↓ Skip to main content

Thickening agents used for dysphagia management: effect on bioavailability of water, medication and feelings of satiety

Overview of attention for article published in Nutrition Journal, May 2013
Altmetric Badge

About this Attention Score

  • In the top 5% of all research outputs scored by Altmetric
  • High Attention Score compared to outputs of the same age (97th percentile)

Mentioned by

2 news outlets
31 tweeters
1 patent
7 Facebook pages
1 Google+ user


126 Dimensions

Readers on

278 Mendeley
You are seeing a free-to-access but limited selection of the activity Altmetric has collected about this research output. Click here to find out more.
Thickening agents used for dysphagia management: effect on bioavailability of water, medication and feelings of satiety
Published in
Nutrition Journal, May 2013
DOI 10.1186/1475-2891-12-54
Pubmed ID

Julie AY Cichero


Dysphagia is the medical term for difficulty swallowing. Thickened liquids are often used in the management of dysphagia to improve bolus control and to help prevent aspiration. A range of starches and gums has historically been used to thicken liquids. Although thickened liquids improve swallow safety, they appear to have a great potential for unintended physiological consequences. Initial concerns were raised about the impact of thickeners on water binding due to the high prevalence of dehydration amongst individuals with dysphagia. Thankfully, regardless of thickening agent, thickeners do not affect water bioavailability. This effect holds true even for extremely thick fluids. However, bioavailability of medication is impaired with viscous substances. Liquids thickened to as little as 150 mPa.s retards drug release. In addition, feelings of satiety and thirst increase with increasingly viscous fluids. Flavour deteriorates with increasing thickness regardless of thickening agent. Therapeutically clinicians often prescribe small volumes of thickened liquids, consumed often. Yet small volumes of thick substances consumed with a long oral processing time, which is common for individuals with dysphagia, reduces the amount consumed. A combination of poor flavour, and increasing feelings of fullness result in little motivation and poor physiologic drive to consume thickened liquids.This review provides evidence from the dysphagia, pharmaceutical and food technology literature to show unintended side effects of thickened liquids that contribute to dehydration and potential sub-theraputic medication levels for individuals with dysphagia. The physical property of viscosity rather than a particular thickening agent appears to be key. Provision of "spoon-thick" or "extremely thick liquids" is particularly likely to contribute to dehydration and poor bioavailability of solid dose medication. Clinicians are encouraged to prescribe the minimal level of thickness needed for swallowing safety. Consultation with pharmacy and dietetic staff is essential for optimum management of individuals with dysphagia. Given the aged population forecasts for the year 2050, improved dysphagia management should be a high priority.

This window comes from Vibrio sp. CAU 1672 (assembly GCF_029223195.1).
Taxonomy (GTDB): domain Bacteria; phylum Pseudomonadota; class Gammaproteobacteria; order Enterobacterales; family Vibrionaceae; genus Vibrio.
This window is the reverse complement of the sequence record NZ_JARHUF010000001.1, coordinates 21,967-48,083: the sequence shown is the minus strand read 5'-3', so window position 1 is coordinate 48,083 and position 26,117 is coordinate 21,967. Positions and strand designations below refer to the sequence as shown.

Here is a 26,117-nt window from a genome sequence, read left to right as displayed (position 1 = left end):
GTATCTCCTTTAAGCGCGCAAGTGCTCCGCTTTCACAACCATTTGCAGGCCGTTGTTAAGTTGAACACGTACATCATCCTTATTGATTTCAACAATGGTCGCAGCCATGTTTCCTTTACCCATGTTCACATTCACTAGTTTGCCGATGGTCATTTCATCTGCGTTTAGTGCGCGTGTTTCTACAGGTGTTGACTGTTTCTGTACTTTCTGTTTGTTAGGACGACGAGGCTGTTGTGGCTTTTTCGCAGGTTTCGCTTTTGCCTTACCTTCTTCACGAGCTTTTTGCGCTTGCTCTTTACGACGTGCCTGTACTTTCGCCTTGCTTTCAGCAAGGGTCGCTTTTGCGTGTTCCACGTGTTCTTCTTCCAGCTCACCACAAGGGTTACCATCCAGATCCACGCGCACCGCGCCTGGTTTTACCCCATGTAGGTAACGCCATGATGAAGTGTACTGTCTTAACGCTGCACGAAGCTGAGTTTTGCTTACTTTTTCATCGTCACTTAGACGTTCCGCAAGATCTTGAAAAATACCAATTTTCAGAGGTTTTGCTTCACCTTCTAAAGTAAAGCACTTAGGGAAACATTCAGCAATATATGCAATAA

Twitter Demographics

The data shown below were collected from the profiles of 31 tweeters who shared this research output. Click here to find out more about how the information was compiled.

Mendeley readers

The data shown below were compiled from readership statistics for 278 Mendeley readers of this research output. Click here to see the associated Mendeley record.

Geographical breakdown

Country Count As %
United States 1 <1%
Unknown 277 100%

Demographic breakdown

Readers by professional status Count As %
Student > Master 51 18%
Student > Bachelor 44 16%
Other 26 9%
Student > Ph. D. Student 25 9%
Researcher 22 8%
Other 52 19%
Unknown 58 21%
Readers by discipline Count As %
Nursing and Health Professions 70 25%
Medicine and Dentistry 50 18%
Agricultural and Biological Sciences 26 9%
Pharmacology, Toxicology and Pharmaceutical Science 11 4%
Engineering 9 3%
Other 46 17%
Unknown 66 24%

Attention Score in Context

This research output has an Altmetric Attention Score of 47. This is our high-level measure of the quality and quantity of online attention that it has received. This Attention Score, as well as the ranking and number of research outputs shown below, was calculated when the research output was last mentioned on 25 April 2021.
All research outputs
of 18,382,898 outputs
Outputs from Nutrition Journal
of 1,330 outputs
Outputs of similar age
of 165,680 outputs
Outputs of similar age from Nutrition Journal
of 1 outputs
Altmetric has tracked 18,382,898 research outputs across all sources so far. Compared to these this one has done particularly well and is in the 96th percentile: it's in the top 5% of all research outputs ever tracked by Altmetric.
So far Altmetric has tracked 1,330 research outputs from this source. They typically receive a lot more attention than average, with a mean Attention Score of 30.2. This one has done well, scoring higher than 86% of its peers.
Older research outputs will score higher simply because they've had more time to accumulate mentions. To account for age we can compare this Altmetric Attention Score to the 165,680 tracked outputs that were published within six weeks on either side of this one in any source. This one has done particularly well, scoring higher than 97% of its contemporaries.
We're also able to compare this research output to 1 others from the same source and published within six weeks on either side of this one. This one has scored higher than all of them